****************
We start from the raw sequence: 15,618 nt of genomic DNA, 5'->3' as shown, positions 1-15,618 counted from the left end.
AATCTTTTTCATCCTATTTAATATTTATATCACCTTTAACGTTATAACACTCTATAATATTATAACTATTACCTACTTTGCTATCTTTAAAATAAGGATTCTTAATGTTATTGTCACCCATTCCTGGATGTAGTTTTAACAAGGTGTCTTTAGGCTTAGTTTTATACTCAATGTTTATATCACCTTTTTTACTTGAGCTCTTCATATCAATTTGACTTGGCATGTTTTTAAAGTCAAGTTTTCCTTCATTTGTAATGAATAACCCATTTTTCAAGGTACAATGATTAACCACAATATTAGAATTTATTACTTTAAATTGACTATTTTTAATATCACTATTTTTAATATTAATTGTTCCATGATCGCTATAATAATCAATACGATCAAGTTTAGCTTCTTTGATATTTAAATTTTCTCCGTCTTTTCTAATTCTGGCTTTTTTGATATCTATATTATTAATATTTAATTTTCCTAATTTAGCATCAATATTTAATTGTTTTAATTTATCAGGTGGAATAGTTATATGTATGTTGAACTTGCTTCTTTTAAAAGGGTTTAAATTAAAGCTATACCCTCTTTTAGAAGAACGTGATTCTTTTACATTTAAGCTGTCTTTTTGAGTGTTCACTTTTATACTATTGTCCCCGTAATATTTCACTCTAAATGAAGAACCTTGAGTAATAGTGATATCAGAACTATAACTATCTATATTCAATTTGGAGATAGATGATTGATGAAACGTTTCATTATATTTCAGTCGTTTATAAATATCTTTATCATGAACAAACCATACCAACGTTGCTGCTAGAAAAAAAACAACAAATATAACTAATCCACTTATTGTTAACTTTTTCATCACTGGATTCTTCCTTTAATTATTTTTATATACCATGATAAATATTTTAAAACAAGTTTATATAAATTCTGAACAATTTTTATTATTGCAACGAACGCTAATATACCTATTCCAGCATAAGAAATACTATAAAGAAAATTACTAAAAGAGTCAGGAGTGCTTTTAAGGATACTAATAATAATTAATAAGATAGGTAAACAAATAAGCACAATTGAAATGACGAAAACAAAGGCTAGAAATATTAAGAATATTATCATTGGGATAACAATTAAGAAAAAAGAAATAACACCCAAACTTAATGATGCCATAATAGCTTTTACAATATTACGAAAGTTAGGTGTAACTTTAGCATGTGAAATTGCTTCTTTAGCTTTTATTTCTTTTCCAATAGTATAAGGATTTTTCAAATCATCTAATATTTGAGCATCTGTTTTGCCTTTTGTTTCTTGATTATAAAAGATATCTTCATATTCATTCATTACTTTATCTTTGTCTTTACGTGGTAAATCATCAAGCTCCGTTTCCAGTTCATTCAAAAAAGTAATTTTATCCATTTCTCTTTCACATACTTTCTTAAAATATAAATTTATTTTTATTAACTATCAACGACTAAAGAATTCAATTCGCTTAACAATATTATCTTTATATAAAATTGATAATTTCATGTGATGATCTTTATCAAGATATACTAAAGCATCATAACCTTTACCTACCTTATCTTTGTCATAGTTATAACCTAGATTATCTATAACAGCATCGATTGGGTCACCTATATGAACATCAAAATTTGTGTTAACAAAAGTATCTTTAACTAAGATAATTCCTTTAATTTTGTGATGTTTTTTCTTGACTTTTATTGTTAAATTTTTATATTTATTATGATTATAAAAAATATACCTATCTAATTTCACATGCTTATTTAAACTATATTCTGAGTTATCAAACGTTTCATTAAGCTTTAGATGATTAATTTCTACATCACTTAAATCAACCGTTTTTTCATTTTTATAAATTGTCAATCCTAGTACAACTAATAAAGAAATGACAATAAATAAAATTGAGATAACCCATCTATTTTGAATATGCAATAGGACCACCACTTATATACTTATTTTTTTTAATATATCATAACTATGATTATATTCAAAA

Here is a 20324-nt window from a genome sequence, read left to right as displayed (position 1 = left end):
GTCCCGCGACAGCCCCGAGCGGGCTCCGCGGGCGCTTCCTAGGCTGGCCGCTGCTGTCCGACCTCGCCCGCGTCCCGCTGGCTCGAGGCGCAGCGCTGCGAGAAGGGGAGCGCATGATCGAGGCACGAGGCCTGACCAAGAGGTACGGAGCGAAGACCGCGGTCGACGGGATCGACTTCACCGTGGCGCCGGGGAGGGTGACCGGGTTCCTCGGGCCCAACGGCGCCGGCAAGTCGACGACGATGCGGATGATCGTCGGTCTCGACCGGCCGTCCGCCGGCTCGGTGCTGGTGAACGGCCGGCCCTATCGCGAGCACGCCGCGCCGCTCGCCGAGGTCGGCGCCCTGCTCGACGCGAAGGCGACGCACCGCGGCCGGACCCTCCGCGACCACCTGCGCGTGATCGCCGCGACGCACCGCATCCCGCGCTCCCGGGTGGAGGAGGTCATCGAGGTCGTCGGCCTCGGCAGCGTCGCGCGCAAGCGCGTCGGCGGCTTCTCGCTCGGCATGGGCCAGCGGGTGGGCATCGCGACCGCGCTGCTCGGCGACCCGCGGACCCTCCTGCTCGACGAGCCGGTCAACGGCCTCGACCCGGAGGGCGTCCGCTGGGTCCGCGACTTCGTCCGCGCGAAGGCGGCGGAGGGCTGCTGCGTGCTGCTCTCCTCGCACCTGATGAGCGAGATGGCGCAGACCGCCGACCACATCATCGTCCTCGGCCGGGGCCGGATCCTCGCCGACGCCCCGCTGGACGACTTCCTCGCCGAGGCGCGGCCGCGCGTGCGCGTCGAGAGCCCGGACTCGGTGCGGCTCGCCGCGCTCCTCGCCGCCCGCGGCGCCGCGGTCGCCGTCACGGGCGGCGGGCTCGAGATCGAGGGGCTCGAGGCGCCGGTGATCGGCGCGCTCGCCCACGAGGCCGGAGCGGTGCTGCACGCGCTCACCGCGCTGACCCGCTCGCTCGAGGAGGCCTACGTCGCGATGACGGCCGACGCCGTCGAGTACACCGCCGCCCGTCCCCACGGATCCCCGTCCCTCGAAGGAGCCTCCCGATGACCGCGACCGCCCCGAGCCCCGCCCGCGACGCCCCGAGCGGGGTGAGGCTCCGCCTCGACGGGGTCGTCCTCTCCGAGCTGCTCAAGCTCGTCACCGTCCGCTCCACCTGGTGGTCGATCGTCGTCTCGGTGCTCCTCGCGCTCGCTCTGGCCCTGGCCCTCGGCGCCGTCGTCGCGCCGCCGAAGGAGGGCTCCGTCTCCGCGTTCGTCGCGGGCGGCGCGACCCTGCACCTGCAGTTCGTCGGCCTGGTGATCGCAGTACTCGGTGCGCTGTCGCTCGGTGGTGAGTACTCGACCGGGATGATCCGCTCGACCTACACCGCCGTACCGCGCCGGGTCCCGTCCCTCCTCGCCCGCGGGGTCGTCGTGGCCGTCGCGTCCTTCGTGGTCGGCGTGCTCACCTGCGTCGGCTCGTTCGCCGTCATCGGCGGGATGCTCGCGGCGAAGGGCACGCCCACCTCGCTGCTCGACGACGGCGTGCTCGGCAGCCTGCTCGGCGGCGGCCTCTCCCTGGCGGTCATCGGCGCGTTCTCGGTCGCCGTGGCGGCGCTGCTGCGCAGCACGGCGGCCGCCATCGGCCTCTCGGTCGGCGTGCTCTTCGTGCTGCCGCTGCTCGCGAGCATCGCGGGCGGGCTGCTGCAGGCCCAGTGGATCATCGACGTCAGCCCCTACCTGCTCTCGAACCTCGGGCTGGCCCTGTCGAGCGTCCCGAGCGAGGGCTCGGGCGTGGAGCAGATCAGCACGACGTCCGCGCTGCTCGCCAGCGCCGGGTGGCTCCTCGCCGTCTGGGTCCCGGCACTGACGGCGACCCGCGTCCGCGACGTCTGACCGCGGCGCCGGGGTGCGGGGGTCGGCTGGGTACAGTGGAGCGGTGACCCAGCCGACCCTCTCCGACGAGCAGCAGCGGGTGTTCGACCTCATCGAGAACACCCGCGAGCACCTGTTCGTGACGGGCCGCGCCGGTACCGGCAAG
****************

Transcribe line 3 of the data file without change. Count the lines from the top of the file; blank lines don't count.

Here is a 20324-nt window from a genome sequence, read left to right as displayed (position 1 = left end):